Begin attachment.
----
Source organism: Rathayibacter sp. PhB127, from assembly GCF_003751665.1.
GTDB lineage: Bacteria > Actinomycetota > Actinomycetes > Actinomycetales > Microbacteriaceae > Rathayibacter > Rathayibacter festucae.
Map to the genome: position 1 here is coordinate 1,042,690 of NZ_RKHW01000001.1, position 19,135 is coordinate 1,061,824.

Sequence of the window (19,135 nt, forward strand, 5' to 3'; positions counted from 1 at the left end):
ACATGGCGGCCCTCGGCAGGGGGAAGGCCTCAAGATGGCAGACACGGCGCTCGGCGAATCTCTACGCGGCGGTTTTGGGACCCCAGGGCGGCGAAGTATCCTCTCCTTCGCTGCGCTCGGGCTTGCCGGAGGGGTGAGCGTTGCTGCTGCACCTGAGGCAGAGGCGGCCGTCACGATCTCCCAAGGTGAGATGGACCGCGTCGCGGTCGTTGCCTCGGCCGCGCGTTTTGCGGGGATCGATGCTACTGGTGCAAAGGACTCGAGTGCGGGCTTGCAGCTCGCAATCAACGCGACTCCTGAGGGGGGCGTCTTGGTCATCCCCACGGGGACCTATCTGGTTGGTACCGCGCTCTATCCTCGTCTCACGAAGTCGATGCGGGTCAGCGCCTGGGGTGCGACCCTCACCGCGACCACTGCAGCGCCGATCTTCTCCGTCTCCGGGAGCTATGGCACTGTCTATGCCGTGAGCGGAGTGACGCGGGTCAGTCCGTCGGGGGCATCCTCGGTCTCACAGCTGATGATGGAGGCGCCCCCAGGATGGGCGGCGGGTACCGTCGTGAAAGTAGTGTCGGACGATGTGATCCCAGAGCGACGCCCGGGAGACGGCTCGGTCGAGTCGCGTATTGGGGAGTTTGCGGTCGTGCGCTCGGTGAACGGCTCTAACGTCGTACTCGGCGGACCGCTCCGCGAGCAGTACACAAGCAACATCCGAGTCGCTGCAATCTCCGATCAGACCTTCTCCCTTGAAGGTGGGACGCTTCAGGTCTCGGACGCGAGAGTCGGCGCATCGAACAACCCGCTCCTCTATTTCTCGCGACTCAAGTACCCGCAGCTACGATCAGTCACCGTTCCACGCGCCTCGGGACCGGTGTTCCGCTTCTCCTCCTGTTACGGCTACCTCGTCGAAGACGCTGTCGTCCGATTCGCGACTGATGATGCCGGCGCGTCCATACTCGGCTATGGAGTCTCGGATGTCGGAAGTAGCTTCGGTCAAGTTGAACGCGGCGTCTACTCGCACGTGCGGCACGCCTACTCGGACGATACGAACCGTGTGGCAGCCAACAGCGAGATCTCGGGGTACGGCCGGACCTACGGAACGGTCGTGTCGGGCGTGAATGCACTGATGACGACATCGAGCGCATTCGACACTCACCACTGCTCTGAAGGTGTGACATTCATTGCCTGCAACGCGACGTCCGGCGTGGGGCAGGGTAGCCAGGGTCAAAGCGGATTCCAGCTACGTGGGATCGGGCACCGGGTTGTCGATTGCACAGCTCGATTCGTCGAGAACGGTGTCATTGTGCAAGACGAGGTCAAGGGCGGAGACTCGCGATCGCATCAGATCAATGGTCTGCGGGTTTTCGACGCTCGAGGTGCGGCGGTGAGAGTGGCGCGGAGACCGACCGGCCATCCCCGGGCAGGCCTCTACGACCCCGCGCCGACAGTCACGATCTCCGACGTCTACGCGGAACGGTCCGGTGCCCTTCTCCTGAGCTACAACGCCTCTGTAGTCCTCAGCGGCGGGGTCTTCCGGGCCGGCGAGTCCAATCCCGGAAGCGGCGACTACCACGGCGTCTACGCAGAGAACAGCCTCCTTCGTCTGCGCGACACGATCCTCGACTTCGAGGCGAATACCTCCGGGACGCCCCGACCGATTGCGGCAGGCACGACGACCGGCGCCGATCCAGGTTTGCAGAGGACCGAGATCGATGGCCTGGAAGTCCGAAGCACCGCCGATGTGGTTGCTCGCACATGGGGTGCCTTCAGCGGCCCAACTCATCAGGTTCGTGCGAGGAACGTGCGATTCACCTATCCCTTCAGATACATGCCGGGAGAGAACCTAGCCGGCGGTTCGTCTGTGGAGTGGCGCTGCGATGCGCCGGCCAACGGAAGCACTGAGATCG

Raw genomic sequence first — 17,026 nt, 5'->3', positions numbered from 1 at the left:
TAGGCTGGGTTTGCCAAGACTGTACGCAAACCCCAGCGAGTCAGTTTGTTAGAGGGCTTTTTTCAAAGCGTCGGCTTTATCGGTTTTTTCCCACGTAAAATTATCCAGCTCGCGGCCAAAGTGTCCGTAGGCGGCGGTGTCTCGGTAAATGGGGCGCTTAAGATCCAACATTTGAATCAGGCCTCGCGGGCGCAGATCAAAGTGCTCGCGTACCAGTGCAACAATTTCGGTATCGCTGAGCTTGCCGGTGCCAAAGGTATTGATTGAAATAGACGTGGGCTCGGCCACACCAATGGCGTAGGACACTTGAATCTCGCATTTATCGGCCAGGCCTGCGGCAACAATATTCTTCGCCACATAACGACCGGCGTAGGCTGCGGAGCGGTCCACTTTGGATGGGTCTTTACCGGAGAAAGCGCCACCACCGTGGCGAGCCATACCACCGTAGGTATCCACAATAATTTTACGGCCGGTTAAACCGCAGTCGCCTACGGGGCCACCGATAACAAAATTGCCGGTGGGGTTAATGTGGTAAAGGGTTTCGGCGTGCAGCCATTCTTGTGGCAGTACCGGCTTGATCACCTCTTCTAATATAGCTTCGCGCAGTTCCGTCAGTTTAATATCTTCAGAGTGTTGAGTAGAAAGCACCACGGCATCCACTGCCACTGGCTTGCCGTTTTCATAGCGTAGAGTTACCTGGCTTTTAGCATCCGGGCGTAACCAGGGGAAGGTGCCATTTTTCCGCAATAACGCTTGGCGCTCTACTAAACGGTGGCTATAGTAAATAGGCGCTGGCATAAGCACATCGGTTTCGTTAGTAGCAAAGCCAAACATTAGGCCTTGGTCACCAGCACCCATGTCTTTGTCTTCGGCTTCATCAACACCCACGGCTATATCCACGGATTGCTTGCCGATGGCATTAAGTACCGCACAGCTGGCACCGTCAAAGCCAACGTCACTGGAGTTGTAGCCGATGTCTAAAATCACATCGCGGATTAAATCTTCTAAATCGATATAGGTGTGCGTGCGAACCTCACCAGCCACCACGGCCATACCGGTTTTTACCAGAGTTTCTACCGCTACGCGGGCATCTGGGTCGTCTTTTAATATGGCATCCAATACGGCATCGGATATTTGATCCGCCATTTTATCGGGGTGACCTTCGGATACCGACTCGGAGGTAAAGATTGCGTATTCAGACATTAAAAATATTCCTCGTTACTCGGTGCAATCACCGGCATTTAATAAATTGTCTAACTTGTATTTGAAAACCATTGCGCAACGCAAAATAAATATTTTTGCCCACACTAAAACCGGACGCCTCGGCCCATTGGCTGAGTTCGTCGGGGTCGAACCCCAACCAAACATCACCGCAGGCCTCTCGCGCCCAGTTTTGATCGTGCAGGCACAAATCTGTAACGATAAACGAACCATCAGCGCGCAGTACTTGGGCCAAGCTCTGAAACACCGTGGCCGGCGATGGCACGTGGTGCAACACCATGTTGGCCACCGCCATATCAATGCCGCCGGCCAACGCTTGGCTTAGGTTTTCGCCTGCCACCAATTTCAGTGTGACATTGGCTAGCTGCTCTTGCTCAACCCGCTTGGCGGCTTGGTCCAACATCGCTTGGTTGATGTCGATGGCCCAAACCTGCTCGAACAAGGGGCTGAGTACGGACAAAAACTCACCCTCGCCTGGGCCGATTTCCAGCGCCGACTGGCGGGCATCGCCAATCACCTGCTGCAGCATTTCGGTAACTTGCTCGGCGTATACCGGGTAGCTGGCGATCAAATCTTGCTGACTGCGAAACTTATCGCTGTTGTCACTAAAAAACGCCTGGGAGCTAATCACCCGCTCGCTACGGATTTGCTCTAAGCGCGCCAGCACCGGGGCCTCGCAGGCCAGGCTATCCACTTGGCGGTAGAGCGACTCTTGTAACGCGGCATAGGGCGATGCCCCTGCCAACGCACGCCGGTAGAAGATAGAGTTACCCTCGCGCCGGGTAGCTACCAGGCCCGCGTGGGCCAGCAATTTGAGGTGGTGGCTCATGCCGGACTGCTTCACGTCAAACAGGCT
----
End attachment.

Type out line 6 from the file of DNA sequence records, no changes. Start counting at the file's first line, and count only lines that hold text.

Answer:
Raw genomic sequence first — 17,026 nt, 5'->3', positions numbered from 1 at the left: